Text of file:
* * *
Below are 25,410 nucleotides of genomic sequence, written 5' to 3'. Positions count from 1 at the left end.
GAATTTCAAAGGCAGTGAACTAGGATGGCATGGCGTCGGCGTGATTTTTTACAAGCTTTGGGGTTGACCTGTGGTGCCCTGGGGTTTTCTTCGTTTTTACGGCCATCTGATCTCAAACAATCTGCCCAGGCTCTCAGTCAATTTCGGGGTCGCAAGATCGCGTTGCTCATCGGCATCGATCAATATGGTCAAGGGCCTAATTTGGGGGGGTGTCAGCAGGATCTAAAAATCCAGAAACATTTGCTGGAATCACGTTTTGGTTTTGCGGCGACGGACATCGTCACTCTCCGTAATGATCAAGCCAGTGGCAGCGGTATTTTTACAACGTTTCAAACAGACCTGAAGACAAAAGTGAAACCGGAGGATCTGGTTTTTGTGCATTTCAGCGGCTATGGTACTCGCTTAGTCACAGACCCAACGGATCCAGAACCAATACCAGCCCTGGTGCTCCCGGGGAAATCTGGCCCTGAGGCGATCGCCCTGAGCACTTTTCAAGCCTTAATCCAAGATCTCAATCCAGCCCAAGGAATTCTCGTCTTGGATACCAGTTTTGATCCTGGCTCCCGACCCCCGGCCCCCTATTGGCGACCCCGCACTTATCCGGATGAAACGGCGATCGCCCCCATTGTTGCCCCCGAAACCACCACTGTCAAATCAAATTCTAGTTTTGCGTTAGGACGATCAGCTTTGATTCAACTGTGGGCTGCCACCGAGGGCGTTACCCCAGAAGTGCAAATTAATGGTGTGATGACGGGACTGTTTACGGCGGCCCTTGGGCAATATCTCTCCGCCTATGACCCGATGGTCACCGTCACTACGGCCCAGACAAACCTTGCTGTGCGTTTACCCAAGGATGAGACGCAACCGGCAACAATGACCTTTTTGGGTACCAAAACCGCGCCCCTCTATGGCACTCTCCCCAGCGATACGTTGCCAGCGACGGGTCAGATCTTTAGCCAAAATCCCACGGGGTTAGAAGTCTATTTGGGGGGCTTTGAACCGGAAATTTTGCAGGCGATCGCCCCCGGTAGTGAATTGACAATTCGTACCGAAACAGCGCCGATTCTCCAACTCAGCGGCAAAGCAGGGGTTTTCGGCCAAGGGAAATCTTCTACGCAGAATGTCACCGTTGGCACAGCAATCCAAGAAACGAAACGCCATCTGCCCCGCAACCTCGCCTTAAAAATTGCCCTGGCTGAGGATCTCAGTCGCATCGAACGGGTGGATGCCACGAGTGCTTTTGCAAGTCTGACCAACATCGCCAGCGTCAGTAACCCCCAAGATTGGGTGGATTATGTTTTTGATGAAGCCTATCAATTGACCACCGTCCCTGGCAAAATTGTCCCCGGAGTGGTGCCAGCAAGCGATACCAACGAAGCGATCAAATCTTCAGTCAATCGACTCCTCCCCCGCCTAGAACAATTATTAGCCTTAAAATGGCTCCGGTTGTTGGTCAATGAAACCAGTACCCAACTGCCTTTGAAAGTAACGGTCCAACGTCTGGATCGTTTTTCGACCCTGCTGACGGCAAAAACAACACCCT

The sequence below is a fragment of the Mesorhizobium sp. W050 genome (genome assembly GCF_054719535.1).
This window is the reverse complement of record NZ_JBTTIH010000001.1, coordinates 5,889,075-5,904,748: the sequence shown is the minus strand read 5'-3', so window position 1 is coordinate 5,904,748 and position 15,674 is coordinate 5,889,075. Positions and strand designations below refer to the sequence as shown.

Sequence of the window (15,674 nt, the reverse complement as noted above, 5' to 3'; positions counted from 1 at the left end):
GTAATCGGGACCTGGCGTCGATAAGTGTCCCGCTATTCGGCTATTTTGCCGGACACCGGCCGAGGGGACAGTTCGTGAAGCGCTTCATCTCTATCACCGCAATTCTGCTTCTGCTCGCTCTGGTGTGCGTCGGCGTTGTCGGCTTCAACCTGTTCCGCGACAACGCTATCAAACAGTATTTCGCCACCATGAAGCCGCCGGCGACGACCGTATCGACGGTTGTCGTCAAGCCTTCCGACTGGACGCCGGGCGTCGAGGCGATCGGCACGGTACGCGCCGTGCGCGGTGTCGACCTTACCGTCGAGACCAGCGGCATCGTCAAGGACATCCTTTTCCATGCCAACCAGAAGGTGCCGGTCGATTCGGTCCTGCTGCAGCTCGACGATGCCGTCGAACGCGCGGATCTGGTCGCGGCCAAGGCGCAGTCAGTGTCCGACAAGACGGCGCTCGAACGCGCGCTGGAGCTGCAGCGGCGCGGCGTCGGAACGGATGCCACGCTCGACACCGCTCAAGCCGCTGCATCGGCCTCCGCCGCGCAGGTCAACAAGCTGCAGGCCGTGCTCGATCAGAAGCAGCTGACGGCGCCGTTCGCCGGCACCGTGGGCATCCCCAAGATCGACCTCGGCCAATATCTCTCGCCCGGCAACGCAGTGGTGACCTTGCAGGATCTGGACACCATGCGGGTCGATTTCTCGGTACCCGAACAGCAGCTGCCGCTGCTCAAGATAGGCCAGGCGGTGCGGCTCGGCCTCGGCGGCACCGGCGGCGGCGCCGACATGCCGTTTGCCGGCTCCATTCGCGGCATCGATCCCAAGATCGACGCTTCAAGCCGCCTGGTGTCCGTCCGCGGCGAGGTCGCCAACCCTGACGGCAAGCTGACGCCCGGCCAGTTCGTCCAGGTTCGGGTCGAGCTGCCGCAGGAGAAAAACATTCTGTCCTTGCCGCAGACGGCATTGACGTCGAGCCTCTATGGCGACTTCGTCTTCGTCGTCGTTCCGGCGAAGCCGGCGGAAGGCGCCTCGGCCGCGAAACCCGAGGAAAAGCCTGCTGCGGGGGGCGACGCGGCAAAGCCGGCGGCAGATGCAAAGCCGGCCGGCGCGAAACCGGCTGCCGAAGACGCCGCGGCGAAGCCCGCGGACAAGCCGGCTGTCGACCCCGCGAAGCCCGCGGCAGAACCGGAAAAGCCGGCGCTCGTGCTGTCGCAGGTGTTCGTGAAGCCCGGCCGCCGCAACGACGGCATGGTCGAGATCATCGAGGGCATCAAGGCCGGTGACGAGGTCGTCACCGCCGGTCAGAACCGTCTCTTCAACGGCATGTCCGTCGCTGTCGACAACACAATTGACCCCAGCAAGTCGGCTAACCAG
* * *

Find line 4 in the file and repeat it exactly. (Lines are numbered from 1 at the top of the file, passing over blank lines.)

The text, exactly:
This window is the reverse complement of record NZ_JBTTIH010000001.1, coordinates 5,889,075-5,904,748: the sequence shown is the minus strand read 5'-3', so window position 1 is coordinate 5,904,748 and position 15,674 is coordinate 5,889,075. Positions and strand designations below refer to the sequence as shown.